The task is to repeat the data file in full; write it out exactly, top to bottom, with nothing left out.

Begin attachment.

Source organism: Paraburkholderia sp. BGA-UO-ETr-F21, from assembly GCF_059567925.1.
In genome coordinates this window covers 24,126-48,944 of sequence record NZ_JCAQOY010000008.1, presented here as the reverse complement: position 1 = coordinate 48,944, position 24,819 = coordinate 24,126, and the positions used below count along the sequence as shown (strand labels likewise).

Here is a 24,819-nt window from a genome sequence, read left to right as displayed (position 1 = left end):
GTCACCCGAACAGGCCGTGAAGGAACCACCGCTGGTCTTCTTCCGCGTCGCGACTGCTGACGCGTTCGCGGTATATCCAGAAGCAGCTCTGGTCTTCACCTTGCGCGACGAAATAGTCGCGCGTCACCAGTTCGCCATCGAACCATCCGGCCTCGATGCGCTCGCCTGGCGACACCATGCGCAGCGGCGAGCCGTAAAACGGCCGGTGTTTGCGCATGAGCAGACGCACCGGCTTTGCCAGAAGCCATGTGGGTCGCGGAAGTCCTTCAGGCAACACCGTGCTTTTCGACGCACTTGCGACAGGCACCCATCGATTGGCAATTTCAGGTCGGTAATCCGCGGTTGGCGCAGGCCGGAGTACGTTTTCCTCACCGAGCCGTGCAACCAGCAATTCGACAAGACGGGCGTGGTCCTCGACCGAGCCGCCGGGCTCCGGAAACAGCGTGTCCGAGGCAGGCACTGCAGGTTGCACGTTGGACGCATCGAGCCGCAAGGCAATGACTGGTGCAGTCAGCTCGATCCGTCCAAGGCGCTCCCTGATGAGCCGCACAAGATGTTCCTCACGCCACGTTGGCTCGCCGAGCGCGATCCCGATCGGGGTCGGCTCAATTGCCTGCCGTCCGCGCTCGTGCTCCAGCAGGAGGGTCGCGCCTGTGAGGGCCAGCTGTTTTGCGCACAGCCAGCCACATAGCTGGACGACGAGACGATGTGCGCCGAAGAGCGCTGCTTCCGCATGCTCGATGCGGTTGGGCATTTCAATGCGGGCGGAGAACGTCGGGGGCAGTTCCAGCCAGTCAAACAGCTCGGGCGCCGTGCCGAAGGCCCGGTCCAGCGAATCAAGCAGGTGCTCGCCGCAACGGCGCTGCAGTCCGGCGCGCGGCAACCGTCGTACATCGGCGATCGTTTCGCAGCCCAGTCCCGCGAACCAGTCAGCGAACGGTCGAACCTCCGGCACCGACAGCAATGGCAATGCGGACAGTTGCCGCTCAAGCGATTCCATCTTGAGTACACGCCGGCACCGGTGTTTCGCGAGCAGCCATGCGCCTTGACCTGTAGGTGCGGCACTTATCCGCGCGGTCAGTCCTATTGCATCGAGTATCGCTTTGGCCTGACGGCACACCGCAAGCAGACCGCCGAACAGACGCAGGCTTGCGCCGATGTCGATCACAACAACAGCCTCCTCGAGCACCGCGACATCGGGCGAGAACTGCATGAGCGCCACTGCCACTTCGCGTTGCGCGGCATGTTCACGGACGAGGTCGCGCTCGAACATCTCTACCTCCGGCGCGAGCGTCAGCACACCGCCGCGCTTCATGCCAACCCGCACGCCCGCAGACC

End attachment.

Source organism: Paraburkholderia sp. BGA-UO-ETr-F21, from assembly GCF_059567925.1.
In genome coordinates this window covers 24,126-48,944 of sequence record NZ_JCAQOY010000008.1, presented here as the reverse complement: position 1 = coordinate 48,944, position 24,819 = coordinate 24,126, and the positions used below count along the sequence as shown (strand labels likewise).

Here is a 24,819-nt window from a genome sequence, read left to right as displayed (position 1 = left end):
GTCACCCGAACAGGCCGTGAAGGAACCACCGCTGGTCTTCTTCCGCGTCGCGACTGCTGACGCGTTCGCGGTATATCCAGAAGCAGCTCTGGTCTTCACCTTGCGCGACGAAATAGTCGCGCGTCACCAGTTCGCCATCGAACCATCCGGCCTCGATGCGCTCGCCTGGCGACACCATGCGCAGCGGCGAGCCGTAAAACGGCCGGTGTTTGCGCATGAGCAGACGCACCGGCTTTGCCAGAAGCCATGTGGGTCGCGGAAGTCCTTCAGGCAACACCGTGCTTTTCGACGCACTTGCGACAGGCACCCATCGATTGGCAATTTCAGGTCGGTAATCCGCGGTTGGCGCAGGCCGGAGTACGTTTTCCTCACCGAGCCGTGCAACCAGCAATTCGACAAGACGGGCGTGGTCCTCGACCGAGCCGCCGGGCTCCGGAAACAGCGTGTCCGAGGCAGGCACTGCAGGTTGCACGTTGGACGCATCGAGCCGCAAGGCAATGACTGGTGCAGTCAGCTCGATCCGTCCAAGGCGCTCCCTGATGAGCCGCACAAGATGTTCCTCACGCCACGTTGGCTCGCCGAGCGCGATCCCGATCGGGGTCGGCTCAATTGCCTGCCGTCCGCGCTCGTGCTCCAGCAGGAGGGTCGCGCCTGTGAGGGCCAGCTGTTTTGCGCACAGCCAGCCACATAGCTGGACGACGAGACGATGTGCGCCGAAGAGCGCTGCTTCCGCATGCTCGATGCGGTTGGGCATTTCAATGCGGGCGGAGAACGTCGGGGGCAGTTCCAGCCAGTCAAACAGCTCGGGCGCCGTGCCGAAGGCCCGGTCCAGCGAATCAAGCAGGTGCTCGCCGCAACGGCGCTGCAGTCCGGCGCGCGGCAACCGTCGTACATCGGCGATCGTTTCGCAGCCCAGTCCCGCGAACCAGTCAGCGAACGGTCGAACCTCCGGCACCGACAGCAATGGCAATGCGGACAGTTGCCGCTCAAGCGATTCCATCTTGAGTACACGCCGGCACCGGTGTTTCGCGAGCAGCCATGCGCCTTGACCTGTAGGTGCGGCACTTATCCGCGCGGTCAGTCCTATTGCATCGAGTATCGCTTTGGCCTGACGGCACACCGCAAGCAGACCGCCGAACAGACGCAGGCTTGCGCCGATGTCGATCACAACAACAGCCTCCTCGAGCACCGCGACATCGGGCGAGAACTGCATGAGCGCCACTGCCACTTCGCGTTGCGCGGCATGTTCACGGACGAGGTCGCGCTCGAACATCTCTACCTCCGGCGCGAGCGTCAGCACACCGCCGCGCTTCATGCCAACCCGCACGCCCGCAGACC